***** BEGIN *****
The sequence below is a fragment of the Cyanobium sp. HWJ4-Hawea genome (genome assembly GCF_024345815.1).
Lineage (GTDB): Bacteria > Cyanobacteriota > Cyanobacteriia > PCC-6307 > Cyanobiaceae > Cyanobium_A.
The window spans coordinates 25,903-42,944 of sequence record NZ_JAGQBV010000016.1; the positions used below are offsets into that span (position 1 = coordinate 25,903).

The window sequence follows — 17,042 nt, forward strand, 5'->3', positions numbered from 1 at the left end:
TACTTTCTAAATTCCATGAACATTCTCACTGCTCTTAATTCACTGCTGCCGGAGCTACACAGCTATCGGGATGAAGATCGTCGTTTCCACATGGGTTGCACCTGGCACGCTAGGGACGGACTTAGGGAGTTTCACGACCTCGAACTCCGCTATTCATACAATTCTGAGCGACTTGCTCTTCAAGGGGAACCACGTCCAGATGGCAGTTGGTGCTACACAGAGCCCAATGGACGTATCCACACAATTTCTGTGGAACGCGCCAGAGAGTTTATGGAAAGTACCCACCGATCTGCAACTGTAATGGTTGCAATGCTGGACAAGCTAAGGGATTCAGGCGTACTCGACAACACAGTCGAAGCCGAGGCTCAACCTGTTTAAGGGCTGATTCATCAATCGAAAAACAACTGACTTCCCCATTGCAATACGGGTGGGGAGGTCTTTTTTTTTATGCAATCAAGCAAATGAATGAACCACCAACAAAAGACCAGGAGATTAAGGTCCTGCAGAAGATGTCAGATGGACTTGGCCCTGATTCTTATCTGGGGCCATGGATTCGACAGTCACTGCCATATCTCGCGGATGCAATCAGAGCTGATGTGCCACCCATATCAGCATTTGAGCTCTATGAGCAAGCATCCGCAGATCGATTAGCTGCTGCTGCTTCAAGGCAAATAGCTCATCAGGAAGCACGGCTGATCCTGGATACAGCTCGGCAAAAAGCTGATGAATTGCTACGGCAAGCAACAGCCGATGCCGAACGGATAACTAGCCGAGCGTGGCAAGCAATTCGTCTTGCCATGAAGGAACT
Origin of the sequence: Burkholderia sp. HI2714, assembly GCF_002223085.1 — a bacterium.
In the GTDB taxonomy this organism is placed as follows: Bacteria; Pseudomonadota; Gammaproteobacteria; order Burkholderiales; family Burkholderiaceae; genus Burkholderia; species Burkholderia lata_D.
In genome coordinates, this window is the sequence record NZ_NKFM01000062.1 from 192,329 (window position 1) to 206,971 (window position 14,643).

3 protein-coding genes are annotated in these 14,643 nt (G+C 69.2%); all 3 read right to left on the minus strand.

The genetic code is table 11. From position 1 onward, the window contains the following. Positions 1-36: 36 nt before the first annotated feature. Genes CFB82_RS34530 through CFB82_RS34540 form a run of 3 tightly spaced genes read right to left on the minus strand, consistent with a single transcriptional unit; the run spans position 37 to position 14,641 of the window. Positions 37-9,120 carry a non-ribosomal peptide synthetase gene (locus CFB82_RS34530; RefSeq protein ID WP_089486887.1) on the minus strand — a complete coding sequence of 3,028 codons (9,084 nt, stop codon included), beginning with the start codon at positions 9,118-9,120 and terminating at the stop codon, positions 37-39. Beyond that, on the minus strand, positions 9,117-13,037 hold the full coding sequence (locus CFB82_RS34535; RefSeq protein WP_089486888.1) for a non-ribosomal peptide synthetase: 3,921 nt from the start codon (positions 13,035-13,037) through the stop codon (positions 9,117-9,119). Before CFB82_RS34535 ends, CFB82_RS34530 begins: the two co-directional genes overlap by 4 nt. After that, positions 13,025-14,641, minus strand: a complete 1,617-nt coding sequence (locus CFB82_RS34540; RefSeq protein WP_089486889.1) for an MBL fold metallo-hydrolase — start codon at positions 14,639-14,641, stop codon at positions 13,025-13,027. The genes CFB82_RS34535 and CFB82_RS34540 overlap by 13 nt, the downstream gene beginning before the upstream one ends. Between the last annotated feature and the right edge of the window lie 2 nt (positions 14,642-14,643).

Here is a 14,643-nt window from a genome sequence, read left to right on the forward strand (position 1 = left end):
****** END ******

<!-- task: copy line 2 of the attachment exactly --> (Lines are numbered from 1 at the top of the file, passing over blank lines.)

Lineage (GTDB): Bacteria > Cyanobacteriota > Cyanobacteriia > PCC-6307 > Cyanobiaceae > Cyanobium_A.